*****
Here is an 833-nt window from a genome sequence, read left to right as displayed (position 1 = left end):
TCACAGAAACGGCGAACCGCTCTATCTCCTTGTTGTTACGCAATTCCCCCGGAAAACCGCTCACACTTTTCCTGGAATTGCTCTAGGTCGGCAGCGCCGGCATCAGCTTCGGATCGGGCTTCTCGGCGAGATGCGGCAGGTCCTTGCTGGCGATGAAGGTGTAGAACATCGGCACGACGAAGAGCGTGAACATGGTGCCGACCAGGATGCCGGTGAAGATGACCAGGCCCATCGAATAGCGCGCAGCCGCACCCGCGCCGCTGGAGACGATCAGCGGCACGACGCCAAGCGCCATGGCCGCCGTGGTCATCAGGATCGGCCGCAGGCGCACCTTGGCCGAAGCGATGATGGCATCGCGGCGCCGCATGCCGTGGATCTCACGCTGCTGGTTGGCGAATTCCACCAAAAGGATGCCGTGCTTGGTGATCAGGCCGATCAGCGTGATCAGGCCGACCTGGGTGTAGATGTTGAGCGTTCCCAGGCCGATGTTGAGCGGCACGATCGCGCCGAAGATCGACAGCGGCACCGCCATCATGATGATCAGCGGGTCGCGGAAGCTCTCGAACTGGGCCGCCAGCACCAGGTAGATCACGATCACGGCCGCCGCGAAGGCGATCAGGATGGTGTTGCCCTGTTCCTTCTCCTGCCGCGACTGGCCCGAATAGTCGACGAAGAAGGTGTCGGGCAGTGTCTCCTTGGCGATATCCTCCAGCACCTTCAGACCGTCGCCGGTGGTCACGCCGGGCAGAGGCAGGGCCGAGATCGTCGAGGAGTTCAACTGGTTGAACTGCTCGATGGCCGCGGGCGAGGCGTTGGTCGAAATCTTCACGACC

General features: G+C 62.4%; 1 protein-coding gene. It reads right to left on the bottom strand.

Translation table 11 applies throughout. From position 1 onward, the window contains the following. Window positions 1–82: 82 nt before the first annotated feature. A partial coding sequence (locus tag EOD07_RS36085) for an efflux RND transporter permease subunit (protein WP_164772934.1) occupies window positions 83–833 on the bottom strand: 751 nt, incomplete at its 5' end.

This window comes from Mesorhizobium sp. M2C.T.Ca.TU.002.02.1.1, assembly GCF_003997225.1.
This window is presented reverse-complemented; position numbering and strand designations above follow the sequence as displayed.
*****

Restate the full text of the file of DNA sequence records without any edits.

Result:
Here is an 833-nt window from a genome sequence, read left to right as displayed (position 1 = left end):
TCACAGAAACGGCGAACCGCTCTATCTCCTTGTTGTTACGCAATTCCCCCGGAAAACCGCTCACACTTTTCCTGGAATTGCTCTAGGTCGGCAGCGCCGGCATCAGCTTCGGATCGGGCTTCTCGGCGAGATGCGGCAGGTCCTTGCTGGCGATGAAGGTGTAGAACATCGGCACGACGAAGAGCGTGAACATGGTGCCGACCAGGATGCCGGTGAAGATGACCAGGCCCATCGAATAGCGCGCAGCCGCACCCGCGCCGCTGGAGACGATCAGCGGCACGACGCCAAGCGCCATGGCCGCCGTGGTCATCAGGATCGGCCGCAGGCGCACCTTGGCCGAAGCGATGATGGCATCGCGGCGCCGCATGCCGTGGATCTCACGCTGCTGGTTGGCGAATTCCACCAAAAGGATGCCGTGCTTGGTGATCAGGCCGATCAGCGTGATCAGGCCGACCTGGGTGTAGATGTTGAGCGTTCCCAGGCCGATGTTGAGCGGCACGATCGCGCCGAAGATCGACAGCGGCACCGCCATCATGATGATCAGCGGGTCGCGGAAGCTCTCGAACTGGGCCGCCAGCACCAGGTAGATCACGATCACGGCCGCCGCGAAGGCGATCAGGATGGTGTTGCCCTGTTCCTTCTCCTGCCGCGACTGGCCCGAATAGTCGACGAAGAAGGTGTCGGGCAGTGTCTCCTTGGCGATATCCTCCAGCACCTTCAGACCGTCGCCGGTGGTCACGCCGGGCAGAGGCAGGGCCGAGATCGTCGAGGAGTTCAACTGGTTGAACTGCTCGATGGCCGCGGGCGAGGCGTTGGTCGAAATCTTCACGACC

General features: G+C 62.4%; 1 protein-coding gene. It reads right to left on the bottom strand.

Translation table 11 applies throughout. From position 1 onward, the window contains the following. Window positions 1–82: 82 nt before the first annotated feature. A partial coding sequence (locus tag EOD07_RS36085) for an efflux RND transporter permease subunit (protein WP_164772934.1) occupies window positions 83–833 on the bottom strand: 751 nt, incomplete at its 5' end.

This window comes from Mesorhizobium sp. M2C.T.Ca.TU.002.02.1.1, assembly GCF_003997225.1.
This window is presented reverse-complemented; position numbering and strand designations above follow the sequence as displayed.